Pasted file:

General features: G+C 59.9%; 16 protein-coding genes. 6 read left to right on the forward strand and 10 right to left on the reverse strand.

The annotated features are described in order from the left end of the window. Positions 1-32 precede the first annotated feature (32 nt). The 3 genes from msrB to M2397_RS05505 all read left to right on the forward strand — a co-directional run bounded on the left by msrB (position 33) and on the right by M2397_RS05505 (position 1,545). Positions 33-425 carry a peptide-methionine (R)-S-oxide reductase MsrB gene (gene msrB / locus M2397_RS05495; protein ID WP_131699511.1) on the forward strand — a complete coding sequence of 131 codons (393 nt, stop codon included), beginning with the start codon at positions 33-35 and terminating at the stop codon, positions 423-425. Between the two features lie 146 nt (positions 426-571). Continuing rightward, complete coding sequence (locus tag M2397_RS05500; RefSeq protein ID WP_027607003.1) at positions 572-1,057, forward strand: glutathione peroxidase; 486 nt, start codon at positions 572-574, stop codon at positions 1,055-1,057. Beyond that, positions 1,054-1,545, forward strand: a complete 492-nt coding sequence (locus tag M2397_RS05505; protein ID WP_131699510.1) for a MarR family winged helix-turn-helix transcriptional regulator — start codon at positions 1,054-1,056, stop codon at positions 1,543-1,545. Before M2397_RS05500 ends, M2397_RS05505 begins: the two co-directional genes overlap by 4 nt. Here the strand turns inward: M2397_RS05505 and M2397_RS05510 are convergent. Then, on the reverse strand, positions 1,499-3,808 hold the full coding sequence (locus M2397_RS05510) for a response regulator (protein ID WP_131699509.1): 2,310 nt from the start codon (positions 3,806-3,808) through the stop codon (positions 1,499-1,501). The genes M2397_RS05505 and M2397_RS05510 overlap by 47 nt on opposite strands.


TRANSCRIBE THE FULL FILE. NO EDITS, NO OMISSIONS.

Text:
General features: G+C 59.9%; 16 protein-coding genes. 6 read left to right on the forward strand and 10 right to left on the reverse strand.

The annotated features are described in order from the left end of the window. Positions 1-32 precede the first annotated feature (32 nt). The 3 genes from msrB to M2397_RS05505 all read left to right on the forward strand — a co-directional run bounded on the left by msrB (position 33) and on the right by M2397_RS05505 (position 1,545). Positions 33-425 carry a peptide-methionine (R)-S-oxide reductase MsrB gene (gene msrB / locus M2397_RS05495; protein ID WP_131699511.1) on the forward strand — a complete coding sequence of 131 codons (393 nt, stop codon included), beginning with the start codon at positions 33-35 and terminating at the stop codon, positions 423-425. Between the two features lie 146 nt (positions 426-571). Continuing rightward, complete coding sequence (locus tag M2397_RS05500; RefSeq protein ID WP_027607003.1) at positions 572-1,057, forward strand: glutathione peroxidase; 486 nt, start codon at positions 572-574, stop codon at positions 1,055-1,057. Beyond that, positions 1,054-1,545, forward strand: a complete 492-nt coding sequence (locus tag M2397_RS05505; protein ID WP_131699510.1) for a MarR family winged helix-turn-helix transcriptional regulator — start codon at positions 1,054-1,056, stop codon at positions 1,543-1,545. Before M2397_RS05500 ends, M2397_RS05505 begins: the two co-directional genes overlap by 4 nt. Here the strand turns inward: M2397_RS05505 and M2397_RS05510 are convergent. Then, on the reverse strand, positions 1,499-3,808 hold the full coding sequence (locus M2397_RS05510) for a response regulator (protein ID WP_131699509.1): 2,310 nt from the start codon (positions 3,806-3,808) through the stop codon (positions 1,499-1,501). The genes M2397_RS05505 and M2397_RS05510 overlap by 47 nt on opposite strands.